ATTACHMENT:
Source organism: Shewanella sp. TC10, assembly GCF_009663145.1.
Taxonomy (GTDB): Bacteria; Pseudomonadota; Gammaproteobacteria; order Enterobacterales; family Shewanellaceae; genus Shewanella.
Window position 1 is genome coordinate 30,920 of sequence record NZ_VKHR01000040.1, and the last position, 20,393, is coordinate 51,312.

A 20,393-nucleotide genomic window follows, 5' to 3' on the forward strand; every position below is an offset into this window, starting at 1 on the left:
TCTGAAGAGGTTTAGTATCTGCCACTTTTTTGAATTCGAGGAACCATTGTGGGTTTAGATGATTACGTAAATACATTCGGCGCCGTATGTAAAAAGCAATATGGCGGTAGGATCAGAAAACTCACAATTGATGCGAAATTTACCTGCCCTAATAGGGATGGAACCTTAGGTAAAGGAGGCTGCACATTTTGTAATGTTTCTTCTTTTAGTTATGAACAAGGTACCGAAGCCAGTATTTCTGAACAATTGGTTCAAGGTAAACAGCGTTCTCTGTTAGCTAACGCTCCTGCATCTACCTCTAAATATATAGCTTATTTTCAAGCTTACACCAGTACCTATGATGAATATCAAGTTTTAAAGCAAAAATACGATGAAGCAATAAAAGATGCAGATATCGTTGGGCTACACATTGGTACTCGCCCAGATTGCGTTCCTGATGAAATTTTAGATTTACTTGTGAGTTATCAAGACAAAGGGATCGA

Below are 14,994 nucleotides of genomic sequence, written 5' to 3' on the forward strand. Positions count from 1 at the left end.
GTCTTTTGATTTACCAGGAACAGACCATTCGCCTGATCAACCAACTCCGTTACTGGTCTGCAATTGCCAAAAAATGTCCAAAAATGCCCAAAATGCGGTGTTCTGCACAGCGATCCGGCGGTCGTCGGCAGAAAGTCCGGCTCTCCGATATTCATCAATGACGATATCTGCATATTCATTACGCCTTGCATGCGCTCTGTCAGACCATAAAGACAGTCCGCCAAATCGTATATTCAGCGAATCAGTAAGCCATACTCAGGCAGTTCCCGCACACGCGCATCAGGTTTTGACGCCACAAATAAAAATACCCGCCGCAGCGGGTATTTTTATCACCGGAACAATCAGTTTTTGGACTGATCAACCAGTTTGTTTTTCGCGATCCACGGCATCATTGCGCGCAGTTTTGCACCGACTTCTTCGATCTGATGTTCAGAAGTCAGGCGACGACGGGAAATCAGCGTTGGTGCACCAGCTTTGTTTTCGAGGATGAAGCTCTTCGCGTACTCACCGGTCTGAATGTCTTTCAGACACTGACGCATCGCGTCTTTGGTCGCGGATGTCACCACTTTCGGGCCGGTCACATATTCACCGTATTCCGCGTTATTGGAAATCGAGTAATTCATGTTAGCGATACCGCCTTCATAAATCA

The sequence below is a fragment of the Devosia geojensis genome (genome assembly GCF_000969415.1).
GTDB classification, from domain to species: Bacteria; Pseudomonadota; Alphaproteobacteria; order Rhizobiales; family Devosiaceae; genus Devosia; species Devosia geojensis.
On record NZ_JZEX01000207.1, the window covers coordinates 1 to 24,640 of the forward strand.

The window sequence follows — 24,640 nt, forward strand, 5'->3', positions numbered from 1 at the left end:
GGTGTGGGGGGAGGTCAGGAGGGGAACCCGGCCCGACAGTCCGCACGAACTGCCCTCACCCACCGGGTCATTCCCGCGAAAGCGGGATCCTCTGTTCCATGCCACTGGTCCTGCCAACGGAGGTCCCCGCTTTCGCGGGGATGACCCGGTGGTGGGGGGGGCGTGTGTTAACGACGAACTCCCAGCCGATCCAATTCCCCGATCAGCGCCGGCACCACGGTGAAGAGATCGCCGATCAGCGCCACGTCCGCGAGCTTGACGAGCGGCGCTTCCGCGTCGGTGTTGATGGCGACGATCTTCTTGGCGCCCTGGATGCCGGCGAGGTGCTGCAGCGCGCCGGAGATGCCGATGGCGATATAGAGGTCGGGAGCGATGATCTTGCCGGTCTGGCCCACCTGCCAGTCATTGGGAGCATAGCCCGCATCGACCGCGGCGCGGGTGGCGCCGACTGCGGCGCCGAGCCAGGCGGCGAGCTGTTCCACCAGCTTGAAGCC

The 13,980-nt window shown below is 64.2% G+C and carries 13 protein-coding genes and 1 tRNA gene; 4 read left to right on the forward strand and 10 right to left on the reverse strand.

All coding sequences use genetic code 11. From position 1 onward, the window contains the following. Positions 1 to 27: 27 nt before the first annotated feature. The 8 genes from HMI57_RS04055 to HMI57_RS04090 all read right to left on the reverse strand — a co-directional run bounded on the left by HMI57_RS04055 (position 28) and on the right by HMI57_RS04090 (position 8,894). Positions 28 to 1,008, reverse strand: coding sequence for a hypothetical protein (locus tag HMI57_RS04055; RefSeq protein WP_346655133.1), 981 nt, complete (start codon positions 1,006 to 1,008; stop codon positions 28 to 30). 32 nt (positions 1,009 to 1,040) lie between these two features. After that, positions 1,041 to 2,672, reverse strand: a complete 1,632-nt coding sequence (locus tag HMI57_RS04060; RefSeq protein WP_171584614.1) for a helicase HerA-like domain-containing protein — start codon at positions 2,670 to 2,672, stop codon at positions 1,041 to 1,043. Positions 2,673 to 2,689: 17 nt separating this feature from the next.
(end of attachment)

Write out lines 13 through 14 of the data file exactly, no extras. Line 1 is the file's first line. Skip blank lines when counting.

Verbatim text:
The 13,980-nt window shown below is 64.2% G+C and carries 13 protein-coding genes and 1 tRNA gene; 4 read left to right on the forward strand and 10 right to left on the reverse strand.

All coding sequences use genetic code 11. From position 1 onward, the window contains the following. Positions 1 to 27: 27 nt before the first annotated feature. The 8 genes from HMI57_RS04055 to HMI57_RS04090 all read right to left on the reverse strand — a co-directional run bounded on the left by HMI57_RS04055 (position 28) and on the right by HMI57_RS04090 (position 8,894). Positions 28 to 1,008, reverse strand: coding sequence for a hypothetical protein (locus tag HMI57_RS04055; RefSeq protein WP_346655133.1), 981 nt, complete (start codon positions 1,006 to 1,008; stop codon positions 28 to 30). 32 nt (positions 1,009 to 1,040) lie between these two features. After that, positions 1,041 to 2,672, reverse strand: a complete 1,632-nt coding sequence (locus tag HMI57_RS04060; RefSeq protein WP_171584614.1) for a helicase HerA-like domain-containing protein — start codon at positions 2,670 to 2,672, stop codon at positions 1,041 to 1,043. Positions 2,673 to 2,689: 17 nt separating this feature from the next.